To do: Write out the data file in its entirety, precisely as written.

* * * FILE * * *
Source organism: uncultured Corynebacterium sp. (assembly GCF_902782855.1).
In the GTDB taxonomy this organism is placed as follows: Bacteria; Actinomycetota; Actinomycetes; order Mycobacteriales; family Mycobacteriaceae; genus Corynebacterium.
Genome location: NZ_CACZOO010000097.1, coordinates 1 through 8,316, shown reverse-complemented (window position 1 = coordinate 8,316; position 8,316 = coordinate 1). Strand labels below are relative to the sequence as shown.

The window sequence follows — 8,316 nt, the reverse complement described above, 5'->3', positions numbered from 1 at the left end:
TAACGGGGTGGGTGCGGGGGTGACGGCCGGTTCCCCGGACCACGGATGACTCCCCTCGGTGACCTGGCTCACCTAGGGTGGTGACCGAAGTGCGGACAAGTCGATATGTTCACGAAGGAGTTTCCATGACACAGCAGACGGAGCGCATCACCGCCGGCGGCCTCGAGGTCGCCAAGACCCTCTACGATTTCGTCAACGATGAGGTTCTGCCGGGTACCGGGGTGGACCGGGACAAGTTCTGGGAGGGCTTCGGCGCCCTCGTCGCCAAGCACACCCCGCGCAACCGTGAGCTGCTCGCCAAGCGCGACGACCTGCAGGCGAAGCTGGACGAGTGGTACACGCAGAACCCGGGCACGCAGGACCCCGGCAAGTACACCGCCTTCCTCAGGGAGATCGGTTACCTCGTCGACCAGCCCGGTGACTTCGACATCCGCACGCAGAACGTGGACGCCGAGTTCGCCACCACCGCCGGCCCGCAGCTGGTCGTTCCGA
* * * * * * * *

Source organism: uncultured Corynebacterium sp. (assembly GCF_902782855.1).
In the GTDB taxonomy this organism is placed as follows: Bacteria; Actinomycetota; Actinomycetes; order Mycobacteriales; family Mycobacteriaceae; genus Corynebacterium.
Genome location: NZ_CACZOO010000097.1, coordinates 1 through 8,316, shown reverse-complemented (window position 1 = coordinate 8,316; position 8,316 = coordinate 1). Strand labels below are relative to the sequence as shown.

The window sequence follows — 8,316 nt, the reverse complement described above, 5'->3', positions numbered from 1 at the left end:
TAACGGGGTGGGTGCGGGGGTGACGGCCGGTTCCCCGGACCACGGATGACTCCCCTCGGTGACCTGGCTCACCTAGGGTGGTGACCGAAGTGCGGACAAGTCGATATGTTCACGAAGGAGTTTCCATGACACAGCAGACGGAGCGCATCACCGCCGGCGGCCTCGAGGTCGCCAAGACCCTCTACGATTTCGTCAACGATGAGGTTCTGCCGGGTACCGGGGTGGACCGGGACAAGTTCTGGGAGGGCTTCGGCGCCCTCGTCGCCAAGCACACCCCGCGCAACCGTGAGCTGCTCGCCAAGCGCGACGACCTGCAGGCGAAGCTGGACGAGTGGTACACGCAGAACCCGGGCACGCAGGACCCCGGCAAGTACACCGCCTTCCTCAGGGAGATCGGTTACCTCGTCGACCAGCCCGGTGACTTCGACATCCGCACGCAGAACGTGGACGCCGAGTTCGCCACCACCGCCGGCCCGCAGCTGGTCGTTCCGA